Saturday, 6 January 2018

Esther 1-5

Here's how the study works: Read the chapters mentioned in the heading during the week and share any words, thoughts, verses that stood out to you. Having a week for several chapters creates the opportunity to revisit them and make additional comments as you feel inclined as well as make comments on other people's insights.

5 comments:

Susan Barnes said...

1:22 He sent dispatches to all parts of the kingdom, to each province in its own script and to each people in their own language, proclaiming that every man should be ruler over his own household, using his native tongue.

The return of the first exiles to Jerusalem was in 536 BC. The events in the book of Esther began in 483 BC and Esther becomes queen in 479 BC. Presumably this decree must have been sent to all parts of the Persian empire including Israel. In Nehemiah 13:23-24 Nehemiah is upset that children born to foreign wives cannot speak their father’s native language (about 431 BC). Mothers would teach their children their own language, not their father’s. So, it seems this decree was not effective in Israel just 50 years later.

Fathers, as well as mothers, need to pass on the spiritual language of faith.

Susan Barnes said...

2:11 Every day he walked back and forth near the courtyard of the harem to find out how Esther was and what was happening to her.

Mordecai was obviously concerned for Esther going back and forth every day to see how she was and what was happening. It suggests that Esther was taken against her will (v. 8), according to the king’s order (v. 8). Some commentators are critical of Esther marrying a pagan king but it seems to me she didn’t have much choice. Sometimes we are placed in comprising situations regardless of our own wishes, but God can still use us.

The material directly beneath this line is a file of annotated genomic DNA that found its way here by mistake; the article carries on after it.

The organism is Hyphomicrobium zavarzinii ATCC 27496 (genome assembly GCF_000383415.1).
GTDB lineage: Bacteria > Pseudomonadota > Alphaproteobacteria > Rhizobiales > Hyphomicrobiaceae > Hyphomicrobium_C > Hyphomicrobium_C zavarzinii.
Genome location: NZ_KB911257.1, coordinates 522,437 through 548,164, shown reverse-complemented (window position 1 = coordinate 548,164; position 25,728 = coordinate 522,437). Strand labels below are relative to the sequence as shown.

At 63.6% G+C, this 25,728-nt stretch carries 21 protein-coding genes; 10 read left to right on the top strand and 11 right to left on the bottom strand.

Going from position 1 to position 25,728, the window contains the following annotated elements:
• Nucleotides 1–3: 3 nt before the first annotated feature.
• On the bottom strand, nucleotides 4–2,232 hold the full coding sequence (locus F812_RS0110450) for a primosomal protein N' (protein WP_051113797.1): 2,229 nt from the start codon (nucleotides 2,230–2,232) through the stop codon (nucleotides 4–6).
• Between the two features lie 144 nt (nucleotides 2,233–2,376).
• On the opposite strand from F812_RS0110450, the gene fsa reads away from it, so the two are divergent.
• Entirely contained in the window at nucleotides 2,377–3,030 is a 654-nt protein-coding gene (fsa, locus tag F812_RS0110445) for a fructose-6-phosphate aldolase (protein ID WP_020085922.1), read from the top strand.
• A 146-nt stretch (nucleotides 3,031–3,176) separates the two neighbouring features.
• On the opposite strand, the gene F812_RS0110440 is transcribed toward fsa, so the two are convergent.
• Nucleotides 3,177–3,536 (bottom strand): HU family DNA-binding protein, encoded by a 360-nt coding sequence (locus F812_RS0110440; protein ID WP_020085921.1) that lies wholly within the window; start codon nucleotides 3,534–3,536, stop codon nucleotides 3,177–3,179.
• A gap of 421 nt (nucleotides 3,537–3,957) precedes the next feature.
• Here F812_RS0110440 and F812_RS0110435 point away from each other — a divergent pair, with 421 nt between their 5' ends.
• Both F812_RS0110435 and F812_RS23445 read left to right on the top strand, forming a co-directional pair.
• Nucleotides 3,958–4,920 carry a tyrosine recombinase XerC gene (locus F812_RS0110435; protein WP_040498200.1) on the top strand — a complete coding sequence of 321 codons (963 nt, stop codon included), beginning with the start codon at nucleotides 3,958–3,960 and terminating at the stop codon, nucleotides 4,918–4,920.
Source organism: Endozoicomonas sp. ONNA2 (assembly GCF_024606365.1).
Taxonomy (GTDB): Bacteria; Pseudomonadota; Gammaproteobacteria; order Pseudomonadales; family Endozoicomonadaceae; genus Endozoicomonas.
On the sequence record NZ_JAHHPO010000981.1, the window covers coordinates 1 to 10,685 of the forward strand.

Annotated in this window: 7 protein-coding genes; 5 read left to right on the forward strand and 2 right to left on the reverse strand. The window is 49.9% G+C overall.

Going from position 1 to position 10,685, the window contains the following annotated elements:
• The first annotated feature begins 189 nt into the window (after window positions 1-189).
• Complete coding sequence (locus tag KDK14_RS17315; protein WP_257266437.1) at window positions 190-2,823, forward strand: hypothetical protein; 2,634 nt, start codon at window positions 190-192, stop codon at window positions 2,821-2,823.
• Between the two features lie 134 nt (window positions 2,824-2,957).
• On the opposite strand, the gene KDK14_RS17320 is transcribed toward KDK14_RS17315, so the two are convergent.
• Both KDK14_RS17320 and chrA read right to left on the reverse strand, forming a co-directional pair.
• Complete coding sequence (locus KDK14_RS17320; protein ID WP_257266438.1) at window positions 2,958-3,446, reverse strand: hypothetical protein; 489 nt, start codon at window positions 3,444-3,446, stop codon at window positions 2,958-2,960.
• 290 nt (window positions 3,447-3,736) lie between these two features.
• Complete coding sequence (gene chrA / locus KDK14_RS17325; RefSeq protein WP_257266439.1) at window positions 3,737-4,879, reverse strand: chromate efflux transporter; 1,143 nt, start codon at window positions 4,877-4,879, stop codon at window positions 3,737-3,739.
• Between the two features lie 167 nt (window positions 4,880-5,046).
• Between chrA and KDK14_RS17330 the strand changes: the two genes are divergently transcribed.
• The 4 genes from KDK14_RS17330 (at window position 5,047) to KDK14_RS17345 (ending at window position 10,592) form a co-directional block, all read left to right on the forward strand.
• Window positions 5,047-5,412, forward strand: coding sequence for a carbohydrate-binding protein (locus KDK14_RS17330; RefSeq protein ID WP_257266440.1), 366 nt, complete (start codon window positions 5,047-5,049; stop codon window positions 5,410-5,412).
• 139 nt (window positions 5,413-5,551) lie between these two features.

Susan Barnes said...

3:4 Day after day they spoke to him but he refused to comply. Therefore they told Haman about it to see whether Mordecai’s behavior would be tolerated, for he had told them he was a Jew.

Four years previous, Mordecai had told Esther not to mention she was a Jew. Yet now Mordecai is drawing attention to himself as a Jew. It wasn’t against Jewish custom to bow in honour (v. 1-2, 5). It was wrong to bow in worship. Is Mordecai letting an old prejudice against the Agagites cloud his judgement? Or has God got something bigger going on here?

Susan Barnes said...

4:14 For if you remain silent at this time, relief and deliverance for the Jews will arise from another place, but you and your father’s family will perish. And who knows but that you have come to your royal position for such a time as this?

Some feel Mordecai wasn’t a spiritual person but this is such a state of faith, “relief and deliverance for the Jews will arise from another place.”

(Constable Commentary) “Though God chooses to use people he is in no way dependant on them … Our Sovereign God will accomplish all his objective with or without us. He calls us not out of his need for us but for our need to find fulfillment in serving him.”

Susan Barnes said...

5:11-13 Haman boasted to them about his vast wealth, his many sons, and all the ways the king had honored him and how he had elevated him above the other nobles and officials. “And that’s not all,” Haman added. “I’m the only person Queen Esther invited to accompany the king to the banquet she gave. And she has invited me along with the king tomorrow. But all this gives me no satisfaction as long as I see that Jew Mordecai sitting at the king’s gate.”

In an hour-shame culture such as this, it wasn’t unusual for people to point out that they are worthy of honour. However, to feel all this is nothing because one person, of little account, refuses to honour you shows Haman’s lack of character.

People’s lack of appreciation will not bother us when our self-worth is rooted in being God’s child.